But it’s certainly better, because instead of grains of sand, its millions of terabytes of useful information.
By using SEO properly, you implement marketing strategies that allow search engines to find, understand and index your website correctly. When this is done suitably, the result should land your website at the top of the first page of a Google search.
There are over 250 factors that Google uses in hugely complicated mathematical algorithms to decide the rank of a website. This includes everything from:
- Standard of user interface;
- Technical aspects; to
- Scrolling text.
All these SEO categories can be divided into 3:
- Technical SEO – These include foundations such as: sitemaps, robots.txt, page speed and mobile friendliness.
- On-page SEO – This includes a content audit, page titles, URL, meta-description, title tags and semantic architecture.
- Off-page SEO – includes back link building, social citations and domain authority.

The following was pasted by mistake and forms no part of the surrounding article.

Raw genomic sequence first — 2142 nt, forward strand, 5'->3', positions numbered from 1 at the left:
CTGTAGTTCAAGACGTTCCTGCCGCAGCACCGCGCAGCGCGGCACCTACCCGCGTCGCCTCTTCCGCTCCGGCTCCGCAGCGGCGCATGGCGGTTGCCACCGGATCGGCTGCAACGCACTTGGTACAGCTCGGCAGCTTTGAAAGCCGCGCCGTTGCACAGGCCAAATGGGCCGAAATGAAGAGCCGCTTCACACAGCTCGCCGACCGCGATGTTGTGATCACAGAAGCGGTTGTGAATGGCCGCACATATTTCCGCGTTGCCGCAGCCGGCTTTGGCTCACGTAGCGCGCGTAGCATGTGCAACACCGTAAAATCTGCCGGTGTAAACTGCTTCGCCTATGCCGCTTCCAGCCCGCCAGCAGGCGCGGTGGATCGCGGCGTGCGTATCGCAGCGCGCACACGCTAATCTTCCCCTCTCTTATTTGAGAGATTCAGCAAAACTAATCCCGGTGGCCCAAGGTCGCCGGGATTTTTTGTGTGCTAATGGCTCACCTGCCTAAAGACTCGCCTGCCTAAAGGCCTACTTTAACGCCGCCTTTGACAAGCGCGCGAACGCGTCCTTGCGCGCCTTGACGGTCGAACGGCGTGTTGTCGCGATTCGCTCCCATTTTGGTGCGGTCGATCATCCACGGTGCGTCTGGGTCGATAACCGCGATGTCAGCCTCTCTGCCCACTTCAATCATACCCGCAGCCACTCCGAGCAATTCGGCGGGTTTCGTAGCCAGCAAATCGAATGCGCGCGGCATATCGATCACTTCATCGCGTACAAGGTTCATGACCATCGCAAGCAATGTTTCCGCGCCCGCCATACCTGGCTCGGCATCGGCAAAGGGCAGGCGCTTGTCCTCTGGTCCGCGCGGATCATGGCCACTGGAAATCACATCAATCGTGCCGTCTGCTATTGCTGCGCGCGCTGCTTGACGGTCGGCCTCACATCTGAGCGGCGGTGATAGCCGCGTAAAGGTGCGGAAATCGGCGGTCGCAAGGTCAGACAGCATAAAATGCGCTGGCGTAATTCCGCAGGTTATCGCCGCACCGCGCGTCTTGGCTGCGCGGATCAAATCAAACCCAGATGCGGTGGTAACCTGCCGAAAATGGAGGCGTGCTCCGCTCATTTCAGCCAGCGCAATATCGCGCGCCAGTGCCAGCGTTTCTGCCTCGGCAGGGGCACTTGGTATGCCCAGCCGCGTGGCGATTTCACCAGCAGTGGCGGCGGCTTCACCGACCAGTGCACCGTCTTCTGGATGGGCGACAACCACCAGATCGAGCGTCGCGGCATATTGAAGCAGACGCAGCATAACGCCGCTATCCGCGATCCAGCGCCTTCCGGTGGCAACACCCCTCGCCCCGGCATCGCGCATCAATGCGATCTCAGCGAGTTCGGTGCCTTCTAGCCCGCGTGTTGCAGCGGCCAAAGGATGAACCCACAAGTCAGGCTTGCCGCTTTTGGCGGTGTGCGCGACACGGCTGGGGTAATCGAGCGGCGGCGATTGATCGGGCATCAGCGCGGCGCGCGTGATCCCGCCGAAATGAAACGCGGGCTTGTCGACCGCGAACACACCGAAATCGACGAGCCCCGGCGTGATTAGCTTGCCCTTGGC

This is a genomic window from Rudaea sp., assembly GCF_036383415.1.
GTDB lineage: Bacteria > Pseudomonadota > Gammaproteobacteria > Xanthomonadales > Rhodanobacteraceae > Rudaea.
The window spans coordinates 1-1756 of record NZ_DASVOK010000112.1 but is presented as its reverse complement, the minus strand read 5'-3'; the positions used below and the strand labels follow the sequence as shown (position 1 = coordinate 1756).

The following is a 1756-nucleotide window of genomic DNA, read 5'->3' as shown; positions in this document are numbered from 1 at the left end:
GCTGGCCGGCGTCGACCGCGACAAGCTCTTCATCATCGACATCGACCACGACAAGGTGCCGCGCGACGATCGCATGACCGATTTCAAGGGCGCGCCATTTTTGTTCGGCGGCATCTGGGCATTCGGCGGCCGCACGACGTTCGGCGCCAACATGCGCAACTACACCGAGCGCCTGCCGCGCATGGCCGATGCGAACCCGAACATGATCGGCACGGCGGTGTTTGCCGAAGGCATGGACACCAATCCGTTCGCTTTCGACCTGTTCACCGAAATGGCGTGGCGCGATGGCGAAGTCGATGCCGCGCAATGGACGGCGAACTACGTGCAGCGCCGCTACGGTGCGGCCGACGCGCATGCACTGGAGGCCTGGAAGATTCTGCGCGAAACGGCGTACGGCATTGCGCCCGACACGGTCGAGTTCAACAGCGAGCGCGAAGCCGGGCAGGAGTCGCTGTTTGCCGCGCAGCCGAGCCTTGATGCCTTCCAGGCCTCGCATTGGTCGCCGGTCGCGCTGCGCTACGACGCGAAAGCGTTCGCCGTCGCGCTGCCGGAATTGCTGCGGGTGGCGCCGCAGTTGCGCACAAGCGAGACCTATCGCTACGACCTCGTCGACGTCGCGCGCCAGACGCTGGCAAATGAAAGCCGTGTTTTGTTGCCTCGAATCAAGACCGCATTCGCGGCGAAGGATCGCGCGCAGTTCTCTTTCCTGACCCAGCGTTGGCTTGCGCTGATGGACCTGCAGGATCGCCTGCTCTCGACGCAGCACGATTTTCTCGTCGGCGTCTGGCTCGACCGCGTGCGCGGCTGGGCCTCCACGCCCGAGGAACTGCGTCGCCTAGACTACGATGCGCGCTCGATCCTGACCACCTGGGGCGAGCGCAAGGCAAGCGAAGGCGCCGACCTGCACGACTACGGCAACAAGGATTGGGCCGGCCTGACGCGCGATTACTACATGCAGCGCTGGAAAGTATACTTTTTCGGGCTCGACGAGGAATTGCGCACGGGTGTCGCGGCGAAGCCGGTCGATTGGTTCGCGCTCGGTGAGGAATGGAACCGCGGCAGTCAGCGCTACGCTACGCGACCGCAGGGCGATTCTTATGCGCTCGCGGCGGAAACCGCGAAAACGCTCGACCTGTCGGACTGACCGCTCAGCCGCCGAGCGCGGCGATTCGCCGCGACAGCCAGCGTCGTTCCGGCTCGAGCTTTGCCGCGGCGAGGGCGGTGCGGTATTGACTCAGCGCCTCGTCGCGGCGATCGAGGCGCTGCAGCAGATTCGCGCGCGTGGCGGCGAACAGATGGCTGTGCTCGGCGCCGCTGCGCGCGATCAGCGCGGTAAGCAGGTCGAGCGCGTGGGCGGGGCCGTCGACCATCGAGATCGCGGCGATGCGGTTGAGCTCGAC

Without improving the technical aspects, content SEO has the ability to drastically increase your websites ranking on Google. This deals with the writing and structure of your content, thus making it easy-peasy to navigate for people and Google.
On-page (Content) SEO deals with three main topics:
- Keyword strategy
- Site structure
Keyword strategy SEO
Your keyword strategy is created based in the findings of your keyword research, this involves:
- Search intent: discovering what the target market actually wants to know, do or buy;
- Finding keywords: terms you want your business to be associated with and, more importantly, the terms your target audience would use to find your business.
Your target market already has these questions, it’s your job to find out what they are. The next step is to answer the queries with concise, quality content.
There are three steps to keyword research:
- State the mission of your business.
- List all the keywords you want to be found for.
- Create a landing page for each keyword.
Keywords can be divided into heads and tails. Head keywords are generally short, common and highly competitive as they generate decent traffic for websites. Tail keywords are usually longer, more specific (niche) and less common (thus easier to rank).